A new study reveals that pediatric hospital readmission rates, one indicator of quality of care, vary by medical condition and hospital type. Researchers examined 568,845 admissions at 72 children’s hospitals in 34 States for patients 18 years and younger discharged during a 1-year period. They looked at readmissions for 10 conditions with the highest prevalence of readmission, defined as the first unplanned hospital admission within 30 days of the initial hospitalization. They also collected other patient and hospital characteristics.
The 30-day readmission rate for all hospitalized children was 6.5 percent. Among the children readmitted, 39 percent were sent back to the hospital in the first 7 days after discharge. The majority (61.6 percent) were readmitted in the first 14 days.
Readmission rates were higher (7.6 percent) for children aged 13 to 18 years compared to younger children (6.1 to 6.2 percent). Among children with chronic health conditions, children with cancer had the highest readmission rates (21.1 percent) and children with chronic respiratory diseases had the lowest rates (6.1 percent).
Readmission rates increased according to the number of chronic conditions present. The 10 admission diagnoses with the highest number of readmissions accounted for 27.7 percent of all readmissions. The highest readmission rates were observed with admissions for anemia or neutropenia, ventricular shunt procedures, and sickle cell anemia crisis.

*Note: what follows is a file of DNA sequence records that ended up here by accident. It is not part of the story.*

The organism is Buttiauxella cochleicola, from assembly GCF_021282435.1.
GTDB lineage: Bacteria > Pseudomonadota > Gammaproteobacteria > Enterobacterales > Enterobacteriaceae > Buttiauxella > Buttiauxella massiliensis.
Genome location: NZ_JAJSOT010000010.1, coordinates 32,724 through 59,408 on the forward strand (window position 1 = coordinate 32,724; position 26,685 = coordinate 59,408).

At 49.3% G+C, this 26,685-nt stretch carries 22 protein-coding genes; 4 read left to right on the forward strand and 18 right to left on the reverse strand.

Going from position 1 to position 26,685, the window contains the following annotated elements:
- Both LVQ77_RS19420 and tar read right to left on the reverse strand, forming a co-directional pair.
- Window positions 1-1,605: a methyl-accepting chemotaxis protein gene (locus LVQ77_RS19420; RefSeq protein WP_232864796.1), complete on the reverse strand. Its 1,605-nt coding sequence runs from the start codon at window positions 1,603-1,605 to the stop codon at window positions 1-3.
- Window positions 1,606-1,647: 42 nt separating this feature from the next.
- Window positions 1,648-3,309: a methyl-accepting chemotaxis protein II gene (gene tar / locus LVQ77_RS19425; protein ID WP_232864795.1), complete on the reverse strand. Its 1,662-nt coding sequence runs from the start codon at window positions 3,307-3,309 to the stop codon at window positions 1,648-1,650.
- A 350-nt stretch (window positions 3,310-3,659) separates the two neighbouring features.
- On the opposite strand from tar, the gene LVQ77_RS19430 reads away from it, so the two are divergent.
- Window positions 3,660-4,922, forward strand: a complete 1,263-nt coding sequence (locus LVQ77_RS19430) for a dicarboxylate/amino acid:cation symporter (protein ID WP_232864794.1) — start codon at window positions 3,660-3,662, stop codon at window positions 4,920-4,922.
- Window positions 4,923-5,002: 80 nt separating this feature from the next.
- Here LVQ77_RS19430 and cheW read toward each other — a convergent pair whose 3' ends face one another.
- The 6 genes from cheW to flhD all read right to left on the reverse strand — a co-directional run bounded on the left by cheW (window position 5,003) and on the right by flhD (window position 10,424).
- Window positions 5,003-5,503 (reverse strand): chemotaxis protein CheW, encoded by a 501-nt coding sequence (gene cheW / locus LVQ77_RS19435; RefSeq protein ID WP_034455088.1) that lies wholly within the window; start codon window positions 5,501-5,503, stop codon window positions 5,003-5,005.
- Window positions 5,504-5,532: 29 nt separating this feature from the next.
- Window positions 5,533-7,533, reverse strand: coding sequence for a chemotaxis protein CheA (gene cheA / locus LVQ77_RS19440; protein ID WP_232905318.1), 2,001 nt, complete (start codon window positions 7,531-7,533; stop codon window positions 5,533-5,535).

Readmission rates also varied significantly across hospitals for 8 of the 10 diagnoses with the highest number of readmissions. Patients with public insurance had the highest readmission rate (6.9 percent), while the uninsured had the lowest rate (4.5 percent). Readmission rates were also higher for patients with longer initial hospital stays. The study was supported in part by AHRQ (HS20513).
See "Pediatric readmission prevalence and variability across hospitals," by Jay G. Berry, M.D., M.P.H., Sara L. Toomey, M.D., M.Phil., M.P.H., Alan M. Zaslavsky, Ph.D., and others in the January 23/30, 2013, Journal of the American Medical Association 309(4), pp. 372-380.